Today’s CEOs say customer experience is the most effective way to differentiate from the competition. Yet far too many companies do not realize the full impact and potential. Here are three common barriers most likely to stall progress and threaten overall CX strategy.
- Authority – In many organizations, CX professionals don’t have direct responsibility for resources. They have to rely on their influence to get attention and then hope for success. This lack of authority extends to people, resources and the budgets necessary to drive customer-focused improvement initiatives.
- Access – The customer experience spans many organizational functions, levels and geographies, but too often the CX professional has limited access and exposure to the resources and is ultimately limited by the organizational structure. In attempts to work across silos, some departments may cooperate; others won’t, derailing CX improvements that require collaboration. Similarly, access to data is also a challenge.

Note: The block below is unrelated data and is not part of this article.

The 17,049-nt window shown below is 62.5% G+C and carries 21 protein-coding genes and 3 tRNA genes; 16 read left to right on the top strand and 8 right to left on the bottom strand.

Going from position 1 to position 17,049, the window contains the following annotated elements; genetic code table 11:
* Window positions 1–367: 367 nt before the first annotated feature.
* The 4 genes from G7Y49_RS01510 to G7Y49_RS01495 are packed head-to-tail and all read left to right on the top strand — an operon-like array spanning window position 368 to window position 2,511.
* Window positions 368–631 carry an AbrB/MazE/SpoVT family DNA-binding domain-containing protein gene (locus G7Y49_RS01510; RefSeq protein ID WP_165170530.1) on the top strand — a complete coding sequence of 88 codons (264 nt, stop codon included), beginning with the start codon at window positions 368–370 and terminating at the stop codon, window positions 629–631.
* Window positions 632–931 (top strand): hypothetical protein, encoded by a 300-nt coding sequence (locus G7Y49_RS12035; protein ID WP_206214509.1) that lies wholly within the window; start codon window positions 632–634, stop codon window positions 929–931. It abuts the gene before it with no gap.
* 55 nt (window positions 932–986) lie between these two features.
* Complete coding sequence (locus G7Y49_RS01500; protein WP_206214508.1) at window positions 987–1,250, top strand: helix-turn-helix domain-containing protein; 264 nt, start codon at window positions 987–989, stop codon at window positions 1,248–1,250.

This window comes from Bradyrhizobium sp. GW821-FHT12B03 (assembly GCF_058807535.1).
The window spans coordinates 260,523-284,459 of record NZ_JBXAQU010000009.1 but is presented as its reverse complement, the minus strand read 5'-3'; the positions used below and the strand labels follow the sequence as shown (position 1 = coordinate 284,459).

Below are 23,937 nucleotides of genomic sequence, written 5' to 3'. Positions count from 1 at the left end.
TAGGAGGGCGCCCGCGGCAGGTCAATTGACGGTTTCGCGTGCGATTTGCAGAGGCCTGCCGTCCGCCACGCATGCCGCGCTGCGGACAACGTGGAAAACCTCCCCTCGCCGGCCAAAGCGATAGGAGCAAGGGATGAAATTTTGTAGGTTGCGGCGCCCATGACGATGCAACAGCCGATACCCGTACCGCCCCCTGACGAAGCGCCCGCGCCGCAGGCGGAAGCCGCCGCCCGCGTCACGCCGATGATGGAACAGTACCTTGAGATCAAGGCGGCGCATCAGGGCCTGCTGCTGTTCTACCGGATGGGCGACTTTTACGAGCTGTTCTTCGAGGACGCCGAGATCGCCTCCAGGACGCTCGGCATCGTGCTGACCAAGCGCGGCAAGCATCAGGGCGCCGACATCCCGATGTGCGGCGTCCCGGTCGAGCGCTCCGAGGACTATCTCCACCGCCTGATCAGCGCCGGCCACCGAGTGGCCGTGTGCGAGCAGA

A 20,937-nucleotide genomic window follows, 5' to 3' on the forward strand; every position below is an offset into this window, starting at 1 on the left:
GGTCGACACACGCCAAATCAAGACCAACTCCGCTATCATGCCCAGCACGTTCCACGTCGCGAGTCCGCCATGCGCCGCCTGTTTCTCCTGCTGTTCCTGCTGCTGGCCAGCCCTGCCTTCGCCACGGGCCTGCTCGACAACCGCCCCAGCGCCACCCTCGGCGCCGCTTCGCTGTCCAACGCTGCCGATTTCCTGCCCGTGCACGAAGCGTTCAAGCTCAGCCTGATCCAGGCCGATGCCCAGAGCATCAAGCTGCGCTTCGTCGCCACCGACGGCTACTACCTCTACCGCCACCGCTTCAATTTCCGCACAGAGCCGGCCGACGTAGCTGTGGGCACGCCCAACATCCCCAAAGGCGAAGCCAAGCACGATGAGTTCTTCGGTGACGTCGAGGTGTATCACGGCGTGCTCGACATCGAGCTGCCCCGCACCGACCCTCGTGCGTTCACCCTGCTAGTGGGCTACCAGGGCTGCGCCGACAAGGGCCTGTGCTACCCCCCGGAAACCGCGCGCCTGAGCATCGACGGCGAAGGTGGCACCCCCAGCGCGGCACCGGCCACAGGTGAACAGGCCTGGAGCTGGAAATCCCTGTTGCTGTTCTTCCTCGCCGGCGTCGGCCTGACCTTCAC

- Action and Accountability – CX professionals can no longer afford to simply provide recommendations to the business. CX professionals must stay front and center until the experience is improved from the customer perspective. Without CX’s continued involvement, the effect of customer experience efforts is unclear and unsubstantiated, impacting the long-term viability of CX programs.